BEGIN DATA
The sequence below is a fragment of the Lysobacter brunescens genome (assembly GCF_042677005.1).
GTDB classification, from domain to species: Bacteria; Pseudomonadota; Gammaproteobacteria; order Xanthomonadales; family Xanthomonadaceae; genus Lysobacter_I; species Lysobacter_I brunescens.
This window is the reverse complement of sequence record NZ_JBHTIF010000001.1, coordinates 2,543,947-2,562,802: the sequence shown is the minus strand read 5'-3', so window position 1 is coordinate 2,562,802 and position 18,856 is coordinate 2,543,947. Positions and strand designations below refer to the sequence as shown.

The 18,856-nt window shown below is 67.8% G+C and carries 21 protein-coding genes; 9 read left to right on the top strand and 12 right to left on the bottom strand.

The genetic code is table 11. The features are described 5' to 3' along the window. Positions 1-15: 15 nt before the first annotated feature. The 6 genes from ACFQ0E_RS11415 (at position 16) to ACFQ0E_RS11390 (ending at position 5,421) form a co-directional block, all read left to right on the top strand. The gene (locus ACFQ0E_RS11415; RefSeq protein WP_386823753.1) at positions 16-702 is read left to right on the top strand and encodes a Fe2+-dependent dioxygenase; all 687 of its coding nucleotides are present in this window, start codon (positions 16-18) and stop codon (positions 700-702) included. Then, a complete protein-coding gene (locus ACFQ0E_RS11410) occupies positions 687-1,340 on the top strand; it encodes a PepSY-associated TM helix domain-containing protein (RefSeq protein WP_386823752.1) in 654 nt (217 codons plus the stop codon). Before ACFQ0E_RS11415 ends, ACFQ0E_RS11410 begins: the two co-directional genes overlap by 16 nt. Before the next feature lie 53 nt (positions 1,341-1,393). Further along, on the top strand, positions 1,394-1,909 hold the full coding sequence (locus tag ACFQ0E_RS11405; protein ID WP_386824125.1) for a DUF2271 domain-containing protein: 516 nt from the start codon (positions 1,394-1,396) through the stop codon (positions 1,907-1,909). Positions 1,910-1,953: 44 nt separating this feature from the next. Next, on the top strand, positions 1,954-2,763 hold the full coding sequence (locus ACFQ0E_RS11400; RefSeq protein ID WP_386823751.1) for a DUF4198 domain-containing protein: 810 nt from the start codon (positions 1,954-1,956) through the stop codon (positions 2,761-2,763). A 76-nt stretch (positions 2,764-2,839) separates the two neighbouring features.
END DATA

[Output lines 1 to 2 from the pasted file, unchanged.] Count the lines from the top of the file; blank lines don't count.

The sequence below is a fragment of the Lysobacter brunescens genome (assembly GCF_042677005.1).
GTDB classification, from domain to species: Bacteria; Pseudomonadota; Gammaproteobacteria; order Xanthomonadales; family Xanthomonadaceae; genus Lysobacter_I; species Lysobacter_I brunescens.